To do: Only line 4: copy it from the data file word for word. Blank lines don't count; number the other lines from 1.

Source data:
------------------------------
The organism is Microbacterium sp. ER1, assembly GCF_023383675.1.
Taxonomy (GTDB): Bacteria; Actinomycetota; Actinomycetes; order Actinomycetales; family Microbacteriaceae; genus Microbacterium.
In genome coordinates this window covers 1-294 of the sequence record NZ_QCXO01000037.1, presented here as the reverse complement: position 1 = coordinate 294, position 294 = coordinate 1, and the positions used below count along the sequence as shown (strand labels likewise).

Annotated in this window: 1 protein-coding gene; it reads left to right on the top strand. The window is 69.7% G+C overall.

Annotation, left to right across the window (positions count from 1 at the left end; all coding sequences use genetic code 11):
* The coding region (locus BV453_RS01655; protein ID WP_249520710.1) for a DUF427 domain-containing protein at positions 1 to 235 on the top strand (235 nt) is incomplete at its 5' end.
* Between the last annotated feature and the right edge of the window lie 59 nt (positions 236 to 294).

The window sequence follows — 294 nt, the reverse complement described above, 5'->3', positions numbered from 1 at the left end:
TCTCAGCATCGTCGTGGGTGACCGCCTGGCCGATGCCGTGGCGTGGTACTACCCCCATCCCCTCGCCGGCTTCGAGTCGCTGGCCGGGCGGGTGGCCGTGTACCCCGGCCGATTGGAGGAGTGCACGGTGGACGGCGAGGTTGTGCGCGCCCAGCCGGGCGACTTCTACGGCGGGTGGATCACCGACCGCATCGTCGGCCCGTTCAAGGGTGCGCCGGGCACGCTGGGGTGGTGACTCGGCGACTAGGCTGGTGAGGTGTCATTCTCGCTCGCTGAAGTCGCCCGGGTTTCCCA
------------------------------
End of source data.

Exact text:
Annotated in this window: 1 protein-coding gene; it reads left to right on the top strand. The window is 69.7% G+C overall.